Flash Fiction Winners



Grim. Grim, grim, grim. That about sums up the overall tenor of the entries in the North Coast Journal's first-ever flash fiction contest. We asked you, our readers, to send us your stories, encapsulated in 99 words or fewer. And you -- you murderous, unhappy lot -- took that as an imperative to make us tremble, cry and sink into a vague depression. Or, worse, rejoice in revenge.

Sure, there were the odd brainteasers, philosophical puzzlers and scenic mood pieces. And, inevitably, there were one or two sappy, go-nowhere tales of happiness (who needs happiness?!), at least two serious cases of purple prose and a smattering of triumphant I-did-somethings that did not involve offing one's best friend or lover.

But in more than half of the stories, people dropped like flies, suffered nasty breakups, begged for food and money or endured crumbling minds. Or, worse, had their balls knocked off. Among the 125 entries, we counted 43 deaths (24 accidental deaths, 15 murders, four suicides), two near-deaths, one world annihilation, three cars submerged in water (resulting in five of the deaths), seven breakups, four cases of Alzheimer's, nine scenarios with beggars and two with zombies, plus numerous instances of emotional or spiritual loss. On the cheerful side: two sets of happy lovers and a bunch of animals (bears were popular). Plus there was one lord, one emperor, one witch, one "benevolent ham and cheese" and one naked lady. Alas, however, there was only one gentleman.

To judge these nuggets, we chose the proprietors and staff of three independent, locally owned bookstores: Northtown Books in Arcata and Booklegger and Eureka Books in Eureka. Who better to judge fiction than the people who sell it all day long? We gave each bookstore a blind copy of all the entries -- no names attached -- and they judged each story on a 1-10 point system. We combined the three scores and ranked the stories.

Our judges didn't complain about all the mayhem. They did, however, get a little testy here and there. Booklegger's Jennifer McFadden, just six stories into the task, scribbled on the page, "Do I have to keep reading after being subjected to this?" Jay Herzog, one of our Northtown Books judges, wrote beside an especially frisky, misty, adjective-laden tale, "Go toward the white light!"And Eureka Books' Scott Brown, who generally only noted good things when he saw them and otherwise kept his counsel, couldn't help writing "Grammatical nightmare" next to a revenge piece featuring stuff you flush.

Actually, many of the judges had nice things to say -- but why spoil the mood by repeating them? And we, at least, are thankful to the hardy folks at those three bookstores for the time and thought they devoted to the contest. Even more, we thank the people who contributed their stories. You're wonderful.

We now present you with our judges' top 25 stories plus two more stories which, though they did not rate high in the bookstore judges' hearts, made some of us here at the Journal smile. The overall winner gets a $50 gift certificate to dine at either Abruzzi, Plaza Grill or Moonstone Grill -- ayiii, do we smell murder mystery dinner theater? Plus, each bookstore singled out one story for a special prize, which comes with a title and a $25 gift certificate for that bookstore. Runners-up, you get the satisfaction of seeing your stories in print. Losers? We shudder to think ...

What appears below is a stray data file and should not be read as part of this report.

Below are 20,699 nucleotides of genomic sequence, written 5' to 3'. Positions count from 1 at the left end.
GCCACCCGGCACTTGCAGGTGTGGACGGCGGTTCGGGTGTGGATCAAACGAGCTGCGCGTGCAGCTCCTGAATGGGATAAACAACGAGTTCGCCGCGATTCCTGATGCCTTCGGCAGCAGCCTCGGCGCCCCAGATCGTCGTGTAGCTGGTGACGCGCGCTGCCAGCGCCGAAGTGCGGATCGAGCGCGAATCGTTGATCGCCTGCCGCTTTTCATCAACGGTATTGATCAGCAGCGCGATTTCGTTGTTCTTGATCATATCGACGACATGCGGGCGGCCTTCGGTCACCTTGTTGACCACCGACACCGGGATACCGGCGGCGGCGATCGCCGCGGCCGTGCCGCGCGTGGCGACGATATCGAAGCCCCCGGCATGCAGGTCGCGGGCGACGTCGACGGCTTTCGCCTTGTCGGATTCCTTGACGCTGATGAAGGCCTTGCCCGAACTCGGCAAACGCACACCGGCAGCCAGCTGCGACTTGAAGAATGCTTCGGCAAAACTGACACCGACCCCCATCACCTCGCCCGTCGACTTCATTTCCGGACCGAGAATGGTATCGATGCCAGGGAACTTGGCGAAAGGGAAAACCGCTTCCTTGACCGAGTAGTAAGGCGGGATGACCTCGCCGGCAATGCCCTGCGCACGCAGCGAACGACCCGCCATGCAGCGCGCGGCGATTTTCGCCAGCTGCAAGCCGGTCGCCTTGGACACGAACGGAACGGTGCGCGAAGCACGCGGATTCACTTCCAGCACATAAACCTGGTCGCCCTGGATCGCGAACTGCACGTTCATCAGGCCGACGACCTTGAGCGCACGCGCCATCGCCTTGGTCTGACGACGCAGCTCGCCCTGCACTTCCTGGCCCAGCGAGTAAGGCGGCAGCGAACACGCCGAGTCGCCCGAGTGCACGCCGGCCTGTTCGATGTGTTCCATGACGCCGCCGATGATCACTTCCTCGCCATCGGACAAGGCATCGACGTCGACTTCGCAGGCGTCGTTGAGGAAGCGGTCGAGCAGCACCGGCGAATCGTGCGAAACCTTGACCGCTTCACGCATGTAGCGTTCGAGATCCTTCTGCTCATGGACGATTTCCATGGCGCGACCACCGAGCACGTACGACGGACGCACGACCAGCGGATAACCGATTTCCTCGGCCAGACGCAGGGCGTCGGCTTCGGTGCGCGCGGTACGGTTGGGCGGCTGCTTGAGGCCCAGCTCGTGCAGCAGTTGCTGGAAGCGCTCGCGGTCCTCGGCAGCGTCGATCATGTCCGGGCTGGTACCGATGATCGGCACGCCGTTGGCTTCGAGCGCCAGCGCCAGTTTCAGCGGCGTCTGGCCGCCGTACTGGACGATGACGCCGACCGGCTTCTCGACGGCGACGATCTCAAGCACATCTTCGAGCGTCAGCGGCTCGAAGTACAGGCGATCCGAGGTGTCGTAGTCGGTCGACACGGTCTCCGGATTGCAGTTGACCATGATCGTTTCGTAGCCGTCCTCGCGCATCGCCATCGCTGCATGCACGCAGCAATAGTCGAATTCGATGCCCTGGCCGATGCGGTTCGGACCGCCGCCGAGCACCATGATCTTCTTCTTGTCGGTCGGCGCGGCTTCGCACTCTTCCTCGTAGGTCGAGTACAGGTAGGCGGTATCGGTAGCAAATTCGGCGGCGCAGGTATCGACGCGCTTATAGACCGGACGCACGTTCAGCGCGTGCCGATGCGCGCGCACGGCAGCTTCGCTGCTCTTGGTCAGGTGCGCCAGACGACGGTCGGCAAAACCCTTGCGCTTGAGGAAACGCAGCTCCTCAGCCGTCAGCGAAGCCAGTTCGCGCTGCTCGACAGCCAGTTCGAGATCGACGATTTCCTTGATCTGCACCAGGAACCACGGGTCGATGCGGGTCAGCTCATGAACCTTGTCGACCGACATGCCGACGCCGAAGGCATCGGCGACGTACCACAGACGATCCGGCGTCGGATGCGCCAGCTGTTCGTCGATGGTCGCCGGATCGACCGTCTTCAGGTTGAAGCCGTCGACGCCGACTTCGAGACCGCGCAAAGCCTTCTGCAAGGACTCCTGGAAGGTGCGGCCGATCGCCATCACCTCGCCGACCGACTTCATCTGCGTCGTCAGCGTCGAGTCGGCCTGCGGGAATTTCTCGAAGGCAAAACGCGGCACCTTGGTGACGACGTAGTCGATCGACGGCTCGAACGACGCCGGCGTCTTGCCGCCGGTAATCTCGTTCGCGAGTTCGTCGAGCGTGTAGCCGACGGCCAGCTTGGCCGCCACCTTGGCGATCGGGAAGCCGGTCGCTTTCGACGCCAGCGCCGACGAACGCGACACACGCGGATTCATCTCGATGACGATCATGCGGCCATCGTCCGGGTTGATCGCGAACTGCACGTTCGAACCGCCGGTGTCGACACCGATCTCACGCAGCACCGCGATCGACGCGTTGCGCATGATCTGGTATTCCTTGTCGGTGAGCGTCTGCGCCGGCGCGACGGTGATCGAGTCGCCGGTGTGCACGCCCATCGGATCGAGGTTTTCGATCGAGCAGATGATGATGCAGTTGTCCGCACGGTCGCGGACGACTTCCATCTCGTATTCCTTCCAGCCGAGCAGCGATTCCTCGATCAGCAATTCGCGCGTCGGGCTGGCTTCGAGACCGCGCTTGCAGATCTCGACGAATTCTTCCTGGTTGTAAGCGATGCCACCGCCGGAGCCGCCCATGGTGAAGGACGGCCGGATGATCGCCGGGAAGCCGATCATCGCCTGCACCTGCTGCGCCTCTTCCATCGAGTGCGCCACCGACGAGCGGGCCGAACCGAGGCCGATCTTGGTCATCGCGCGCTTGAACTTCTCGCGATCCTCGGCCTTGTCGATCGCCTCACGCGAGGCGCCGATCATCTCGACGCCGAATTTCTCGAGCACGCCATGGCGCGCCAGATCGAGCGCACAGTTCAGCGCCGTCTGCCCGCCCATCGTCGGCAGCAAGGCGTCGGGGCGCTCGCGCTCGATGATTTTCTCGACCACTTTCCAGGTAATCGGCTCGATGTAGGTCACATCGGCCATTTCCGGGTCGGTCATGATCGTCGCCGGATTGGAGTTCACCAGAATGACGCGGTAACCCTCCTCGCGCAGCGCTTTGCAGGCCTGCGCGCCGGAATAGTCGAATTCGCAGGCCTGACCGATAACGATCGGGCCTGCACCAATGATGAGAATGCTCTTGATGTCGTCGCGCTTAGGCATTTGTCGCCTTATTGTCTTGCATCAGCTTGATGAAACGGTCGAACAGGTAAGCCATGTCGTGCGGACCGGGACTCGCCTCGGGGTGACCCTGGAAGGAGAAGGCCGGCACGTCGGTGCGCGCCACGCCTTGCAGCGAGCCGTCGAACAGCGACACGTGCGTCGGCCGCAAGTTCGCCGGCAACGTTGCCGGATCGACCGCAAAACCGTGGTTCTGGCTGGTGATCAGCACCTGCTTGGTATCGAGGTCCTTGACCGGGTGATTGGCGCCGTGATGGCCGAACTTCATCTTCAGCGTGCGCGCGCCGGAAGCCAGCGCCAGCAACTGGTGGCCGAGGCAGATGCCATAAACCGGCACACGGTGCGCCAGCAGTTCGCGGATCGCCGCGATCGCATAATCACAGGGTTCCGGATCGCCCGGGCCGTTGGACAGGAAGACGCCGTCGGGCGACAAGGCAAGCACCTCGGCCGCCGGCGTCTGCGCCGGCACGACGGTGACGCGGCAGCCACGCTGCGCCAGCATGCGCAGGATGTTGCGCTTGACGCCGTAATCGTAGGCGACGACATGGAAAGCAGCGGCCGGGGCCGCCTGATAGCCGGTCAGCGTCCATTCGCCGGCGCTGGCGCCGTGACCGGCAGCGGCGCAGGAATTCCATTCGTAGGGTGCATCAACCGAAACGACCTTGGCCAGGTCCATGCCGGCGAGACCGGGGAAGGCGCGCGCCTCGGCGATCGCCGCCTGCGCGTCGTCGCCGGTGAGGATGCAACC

-- Heidi Walters


The Winner:

Handgun Wedding
[Winner of the most points from the judges. Also, winner of Eureka Books' "Hard Boiled Egg for Crime Fiction" Award.]

I noticed a handgun holstered inside his gray tuxedo.

"Beautiful wedding," he said.

"Handsome couple," I said.

Dark eyes scrutinized me.

"You the Irish kid who helped them move to Long Island?"

I nodded.

"I'm Uncle Rocco."

Handshake like a bear, smile like a fox.

The bride's felonious, but generous, Uncle Rocco.

"We always need strong guys. For deliveries."

He puffed on his cigar.

He stuffed a business card in my breast pocket.

"You're now a friend of the family. Think about it."

I thought about it.

I moved to California.

-- N.P. Tarpey



Blind Date
Winner of Northtown Books' "Best Naked Lady Punishment" Award

"Blind Date at the Kabab Cafe? Sure."

He talked about NASCAR and his sister's chiropractor. I ate.

Walking past other shops afterward, a large peach object breached my side view. I turned toward the Laundromat window and through it, wearing a teal beret and huge turtle shell glasses, was a naked older lady hunched over her laundry basket. She was surprisingly well built for her age, which looked to be 60ish. As punishment for a cruddy time I didn't mention it to my "date."

I still check that window for a repeat show, but everyone is always so dressed.

-- Sarah Godlin


Rogue Wave

The salty taste on his lips from the splash of the waves onto the north jetty of Humboldt Bay brought him out of his reverie. Amid the calls of the gulls, a winter storm was building.

Walter took comfort from the ocean. But his 70th birthday was just weeks away, and his future had come undone. His house was, financially, under water. His retirement account had crumbled to uselessness.

He was unsure how to proceed. Sitting and waiting for some unknown change, on the damp rocks, in the cold ocean spray, was all he could muster.

-- Robert Fornes



I dropped to hands and knees, hypnotized by particles that migrated down from the canopy above. We weren't going to make it to the hospital. Another wave hit and a lip inside me peeled back. I rocked as the world pulsed and swirled, primal intonations emanating from my core. A giant mouth opened into which I yielded and then, there you were, radiating, wet and beautiful. Astonished, I slipped you under my shirt, warm against my skin, your tiny hands searching, and I was sure that this consecrated grove of redwoods was the center of the universe.

-- Roberta Mickelson


Good News / Bad News

My friend Peter is waiting for a new liver.

The good news is that he's high on the waiting list.

The bad news is that he's so sick, even dying, that he's high on the waiting list.

I go to his house to visit, carrying a bunch of snapshots. "Hi, Pete," I say. "I've brought some pictures of your wedding."

He turns a quizzical face to his wife. "What are these?" he asks.

"Pictures, hon," she says, "from our wedding."